“We were pleasantly surprised with the reductions,” Dr. Salgado says. “We consistently saw a more than 50% reduction in HAIs in all study sites.”
Archelle Georgiou, MD, president of Georgiou Consulting LLC in Minneapolis and an advisor to the Copper Development Association, is an advocate for making the health-care system simpler and safer for consumers. She says copper is a “game-changer.”
“It’s a brand-new way of thinking about decreasing the number of HAIs,” she says.
In light of the study’s encouraging findings, hospitalist and infectious-disease specialist James Pile, MD, FACP, SFHM, vice chair of the Department of Hospital Medicine at Cleveland Clinic, says that although study results appear valid, “it didn’t provide any final answers.”
“It would be premature for a hospital to install copper based on this study,” he says, adding he didn’t find the study results surprising, because copper is known to have antimicrobial properties.
But, Dr. Pile says, the study did provide proof of concept and opens the door for larger, more definitive studies that will show if installing copper in hospital rooms is worthwhile.
“If future studies confirm earlier results, then hospitals should seriously consider copper installations,” he says.
Barriers to Implementation
Despite the promising outlook for copper in dramatically reducing HAIs, implantation of copper components is off to a slow start.
Negotiations with the Environmental Protection Agency, the federal agency with jurisdiction over public-health claims for antimicrobial surfaces, started in 2004. Testing started in 2005. Although federal registration was completed in February 2008, it wasn’t until late 2011 that all regulatory issues were resolved for manufacturers.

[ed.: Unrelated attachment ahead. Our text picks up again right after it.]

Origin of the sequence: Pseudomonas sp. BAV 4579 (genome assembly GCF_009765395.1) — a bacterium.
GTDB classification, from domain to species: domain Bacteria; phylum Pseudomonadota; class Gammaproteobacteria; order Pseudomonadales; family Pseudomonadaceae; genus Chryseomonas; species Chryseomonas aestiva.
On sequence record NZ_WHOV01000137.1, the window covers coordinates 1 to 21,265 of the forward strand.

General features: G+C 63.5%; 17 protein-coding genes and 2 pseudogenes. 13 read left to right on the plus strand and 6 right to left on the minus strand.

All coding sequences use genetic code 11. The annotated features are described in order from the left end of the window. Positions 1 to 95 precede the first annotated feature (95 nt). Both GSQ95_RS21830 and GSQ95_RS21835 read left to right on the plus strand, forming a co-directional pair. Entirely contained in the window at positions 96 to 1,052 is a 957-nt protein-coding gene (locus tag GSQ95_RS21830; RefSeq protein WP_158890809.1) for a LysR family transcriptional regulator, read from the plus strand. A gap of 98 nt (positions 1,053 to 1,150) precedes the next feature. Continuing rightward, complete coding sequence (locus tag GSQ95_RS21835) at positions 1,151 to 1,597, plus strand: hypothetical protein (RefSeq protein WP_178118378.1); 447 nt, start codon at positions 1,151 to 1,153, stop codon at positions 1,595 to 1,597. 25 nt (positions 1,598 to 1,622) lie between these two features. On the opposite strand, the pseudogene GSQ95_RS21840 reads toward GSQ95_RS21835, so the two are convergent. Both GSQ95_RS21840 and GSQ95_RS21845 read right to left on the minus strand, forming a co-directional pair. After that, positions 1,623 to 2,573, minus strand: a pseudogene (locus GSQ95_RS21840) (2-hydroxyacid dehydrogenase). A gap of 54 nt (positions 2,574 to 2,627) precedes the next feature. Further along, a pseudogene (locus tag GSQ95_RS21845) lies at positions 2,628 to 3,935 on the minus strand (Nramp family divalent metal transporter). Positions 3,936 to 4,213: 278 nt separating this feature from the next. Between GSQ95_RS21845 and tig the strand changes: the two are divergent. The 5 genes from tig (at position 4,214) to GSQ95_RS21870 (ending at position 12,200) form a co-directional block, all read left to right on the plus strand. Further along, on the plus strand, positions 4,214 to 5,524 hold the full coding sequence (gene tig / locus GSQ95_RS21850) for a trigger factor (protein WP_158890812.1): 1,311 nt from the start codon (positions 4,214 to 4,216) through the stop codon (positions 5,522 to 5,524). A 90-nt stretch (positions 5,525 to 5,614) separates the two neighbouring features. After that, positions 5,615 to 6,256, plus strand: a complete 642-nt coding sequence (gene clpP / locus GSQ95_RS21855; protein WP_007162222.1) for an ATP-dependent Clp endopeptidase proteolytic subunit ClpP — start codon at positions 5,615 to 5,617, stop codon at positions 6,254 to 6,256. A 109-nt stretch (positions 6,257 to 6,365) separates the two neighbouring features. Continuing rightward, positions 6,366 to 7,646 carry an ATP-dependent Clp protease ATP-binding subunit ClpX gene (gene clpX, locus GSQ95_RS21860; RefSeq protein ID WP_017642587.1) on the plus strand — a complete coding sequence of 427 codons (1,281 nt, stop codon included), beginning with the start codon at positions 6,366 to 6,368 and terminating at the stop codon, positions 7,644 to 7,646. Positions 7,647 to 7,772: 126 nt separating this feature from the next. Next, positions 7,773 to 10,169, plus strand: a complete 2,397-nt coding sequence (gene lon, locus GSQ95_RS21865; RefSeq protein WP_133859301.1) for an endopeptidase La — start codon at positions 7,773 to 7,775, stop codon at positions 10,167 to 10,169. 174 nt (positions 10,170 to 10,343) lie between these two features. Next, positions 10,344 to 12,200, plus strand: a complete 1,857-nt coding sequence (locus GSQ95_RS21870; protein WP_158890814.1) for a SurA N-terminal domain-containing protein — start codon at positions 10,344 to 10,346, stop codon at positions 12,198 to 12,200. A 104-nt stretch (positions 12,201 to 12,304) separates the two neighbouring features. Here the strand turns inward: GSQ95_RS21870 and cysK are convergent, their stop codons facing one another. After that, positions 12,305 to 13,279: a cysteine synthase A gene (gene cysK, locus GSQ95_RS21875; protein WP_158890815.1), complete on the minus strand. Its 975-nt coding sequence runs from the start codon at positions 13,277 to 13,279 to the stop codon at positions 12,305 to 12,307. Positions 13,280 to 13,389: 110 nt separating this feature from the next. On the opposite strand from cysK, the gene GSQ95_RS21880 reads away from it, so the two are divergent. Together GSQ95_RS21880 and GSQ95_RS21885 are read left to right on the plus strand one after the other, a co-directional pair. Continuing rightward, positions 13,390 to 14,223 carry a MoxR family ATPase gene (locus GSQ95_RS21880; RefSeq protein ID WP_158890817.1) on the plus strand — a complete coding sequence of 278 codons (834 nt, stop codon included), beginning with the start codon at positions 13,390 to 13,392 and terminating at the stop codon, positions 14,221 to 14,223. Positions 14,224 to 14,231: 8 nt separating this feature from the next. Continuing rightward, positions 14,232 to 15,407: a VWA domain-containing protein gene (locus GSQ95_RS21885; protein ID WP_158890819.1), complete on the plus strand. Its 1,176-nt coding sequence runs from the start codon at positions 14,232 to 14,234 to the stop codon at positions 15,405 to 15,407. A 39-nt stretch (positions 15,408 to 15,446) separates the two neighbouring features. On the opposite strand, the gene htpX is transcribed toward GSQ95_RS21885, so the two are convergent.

“The regulatory process created delays in educating hospitals and the public about copper’s effectiveness in killing certain bacteria,” Dr. Georgiou explains. “As a result, American manufacturers with the ability to make copper components weren’t developing products because they couldn’t sell them.”
Now that the regulatory issues have been resolved, U.S. manufacturers are beginning to make copper components. The first wave of commercial products came on the market in late 2011. Meanwhile, European countries have not been delayed and are well ahead of U.S. hospitals in implementing copper components.
Presently, nine U.S. hospitals have installed some form of copper components, including door hardware, cabinet pulls, sinks, stretchers, and IV poles, Michels reports.
Despite these advances, hospitals may be slow to incorporate copper components due to a variety of reasons:
Cost. Dr. Pile believes that cost will be the major barrier. “Installing copper surfaces won’t be cheap,” he says. “But, then again, HAIs are very costly. I think it will be more difficult to justify their existence if they can be prevented. If copper is effective in preventing HAIs, it would prove to be cost-effective over time.”
Dr. Salgado concurs. “A study needs to be done on the cost-effectiveness of copper surfaces,” she says. “Health economists estimate that if copper surfaces were incorporated into ICUs, after three to six months, those surfaces would pay for themselves. That is not a long time period. Hospitals need to understand that there will be upfront costs but that they will realize benefits downstream.”
The Center for Medicare & Medicaid Services (CMS) has reported that one infection adds $43,000 in patient costs.4 A typical U.S. hospital room contains $100,000 worth of goods and equipment.
“When you do the math using the amount of copper in our study, the cost would be between $1 and $10 per patient,” Dr. Schmidt says. “It’s also important to note that an infection adds 19 days to a patient’s hospital stay.”
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